Nakyerongosa village is located in Nakyerongosa parish, Kakiri sub-county, Wakiso district in Uganda. It is found in the North western part of Wakiso district, and is 8 km from Wakiso headquarters. Like many other remote areas, Nakyelongosa lacks most of the basic services such as electricity, tele-communication and health. Nakyerongosa parish has only one main tarmac road that is Hoima road. It is not easily accessible especially during the rainy seasons, and the majority of the roads are seasonal. Due to unavailability of health care facilities, patients have to walk long distances of over 4 kilometres to seek medical care in Kakiri health centre.
Ms. Nakalema Janet, a resident of Busujja village in Nakyerongosa parish narrated her story, thus: “Before the integrated community managed water hygiene and sanitation improvement project started in our village, we tried our level best to keep our homes clean but for the children it was not easy. Young children do not think about washing their hands after going to the latrine. As adults, we also had little knowledge on hygiene and sanitation.” However, Nakalema has a reason to smile.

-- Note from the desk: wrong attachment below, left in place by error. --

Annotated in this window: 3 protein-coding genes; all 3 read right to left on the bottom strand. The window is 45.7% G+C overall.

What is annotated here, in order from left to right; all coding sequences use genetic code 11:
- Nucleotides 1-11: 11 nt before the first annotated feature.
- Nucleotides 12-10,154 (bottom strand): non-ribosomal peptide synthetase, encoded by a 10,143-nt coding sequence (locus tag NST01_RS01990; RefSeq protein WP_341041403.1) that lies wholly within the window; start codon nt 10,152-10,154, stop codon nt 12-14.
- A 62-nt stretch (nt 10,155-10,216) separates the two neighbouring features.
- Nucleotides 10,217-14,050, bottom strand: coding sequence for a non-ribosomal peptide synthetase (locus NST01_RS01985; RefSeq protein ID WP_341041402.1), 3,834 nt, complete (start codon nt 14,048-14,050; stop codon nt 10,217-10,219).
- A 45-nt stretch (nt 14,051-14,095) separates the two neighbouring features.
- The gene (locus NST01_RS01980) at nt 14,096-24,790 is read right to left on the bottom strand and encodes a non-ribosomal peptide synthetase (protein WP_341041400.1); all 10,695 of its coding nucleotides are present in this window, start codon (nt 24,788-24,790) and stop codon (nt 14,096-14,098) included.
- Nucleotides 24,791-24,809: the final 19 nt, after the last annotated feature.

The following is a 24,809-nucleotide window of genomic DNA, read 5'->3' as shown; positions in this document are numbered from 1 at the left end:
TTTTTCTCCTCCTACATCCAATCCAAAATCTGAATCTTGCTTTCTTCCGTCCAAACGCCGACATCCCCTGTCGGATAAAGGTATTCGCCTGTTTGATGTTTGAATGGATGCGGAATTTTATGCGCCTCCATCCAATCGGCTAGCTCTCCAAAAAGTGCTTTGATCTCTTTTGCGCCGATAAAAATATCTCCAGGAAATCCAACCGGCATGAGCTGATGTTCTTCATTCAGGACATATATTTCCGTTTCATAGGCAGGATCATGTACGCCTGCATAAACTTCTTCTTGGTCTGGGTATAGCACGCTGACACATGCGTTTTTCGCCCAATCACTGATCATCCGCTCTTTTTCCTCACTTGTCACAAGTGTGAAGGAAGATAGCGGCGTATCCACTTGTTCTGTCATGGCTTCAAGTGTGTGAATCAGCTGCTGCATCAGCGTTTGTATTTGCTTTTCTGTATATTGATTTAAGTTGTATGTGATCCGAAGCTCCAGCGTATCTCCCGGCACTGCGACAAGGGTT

Nakyerongosa village went online on nabuur and since then many people of goodwill have given the village a lot of ideas through the local village representative. Through the support of COMASA field team, “many things have changed in my home. I can see a very big difference in my family. I have a dish rack for proper washing and storage of utensils, and no longer have to wash on the ground. The latrine has also improved, and is used and maintained properly. The tippy tap which is used for washing hands is always filled with water, and my family is no longer careless with washing their hands after using the latrine”.